Mar 27,2007 00:00
Paul E. Kostyu
COLUMBUS, Ohio - The next several months will tell us just how well the Republican-controlled Legislature will get along with Ohio Democratic Gov. Ted Strickland. If you're a betting person, go with the horse named "NotVeryWell."
From now until July 1, politicians will be dickering over the state budget which Strickland rolled out on March 15 or 20, depending on what side of the political aisle you're on. The parties can't even agree on that. The first date represents the day the administration publicly released the so-called "Blue Book," called that because in the past the budget was released in paper form and had, well, a blue cover.
Now, the budget is rolled out via computer, but it's still called the Blue Book. The law requires the budget to be ready by March 15 and, according to Democrats, they met the deadline.
The second date represents the day the Legislative Service Commission, which is responsible for drafting all legislation, had the Blue Book in legislative form as House Bill 119. This is the actual document from which lawmakers work as they examine the specifics about where the governor plans to collect and spend the state's money. It's divided into sections and sent to various committees and subcommittees for hearings. Republicans complained Strickland was late meeting the March 15 deadline because they didn't have this version of the budget.
Republicans have had problems trying to find something negative to pin on the governor. They complained mightily about the late budget, for example, until a Columbus Dispatch story pointed out that former Govs. Richard Celeste, a Democrat, and Republicans George Voinovich and Bob Taft were all late with their budgets in their first year in office. Oops.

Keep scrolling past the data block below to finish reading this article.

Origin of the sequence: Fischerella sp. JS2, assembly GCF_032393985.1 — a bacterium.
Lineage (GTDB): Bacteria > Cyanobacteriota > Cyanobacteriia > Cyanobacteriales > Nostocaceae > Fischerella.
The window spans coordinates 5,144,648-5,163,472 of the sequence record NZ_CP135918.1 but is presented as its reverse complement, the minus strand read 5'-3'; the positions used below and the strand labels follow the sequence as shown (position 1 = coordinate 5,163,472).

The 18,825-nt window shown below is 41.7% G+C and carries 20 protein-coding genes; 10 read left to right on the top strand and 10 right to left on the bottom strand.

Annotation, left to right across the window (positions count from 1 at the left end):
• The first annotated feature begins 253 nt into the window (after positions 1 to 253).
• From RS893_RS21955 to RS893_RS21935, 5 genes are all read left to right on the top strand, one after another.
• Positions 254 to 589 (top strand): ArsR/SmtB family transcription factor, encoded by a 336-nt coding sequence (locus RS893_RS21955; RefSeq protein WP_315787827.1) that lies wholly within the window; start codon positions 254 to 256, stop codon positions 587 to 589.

Republicans complained about Strickland retrieving Senate Bill 117 from late last year and vetoing it. They contend the bill, which included a cap on non-economic damages in consumer lawsuits, was already law. Then we come to find Republicans regularly retrieved bills that had become law, even those with Taft's signature, to make changes. Oops.
Strickland has not had a major misstep, yet, in the young tenure of his administration, but give him time. In the meantime, Republicans are frustrated.
Here's their problem: Strickland is widely popular. Until he came into office, Republican legislative leaders pretty much could do anything they wanted because the public so disliked Taft. At the same time, Democrats didn't have much, if any, clout. Things have changed, however.
The latest poll released by the Quinnipiac University Polling Institute shows Strickland gaining popularity. He's gone from a 45 percent approval rating on Feb. 1 to 53 percent last week. His disapproval rating was 12 percent both times. Meanwhile, the General Assembly's approval rate inched up from 35 to 38 percent.
Strickland's popularity could play against Republicans as they pick away at things in the budget they don't like. The governor promised to tackle the state's many problems and Ohioans might think he's made a start through his budget. If Republicans are seen as obstructionists to that effort, then voters could decide more changes are needed to the political landscape in Columbus come 2008.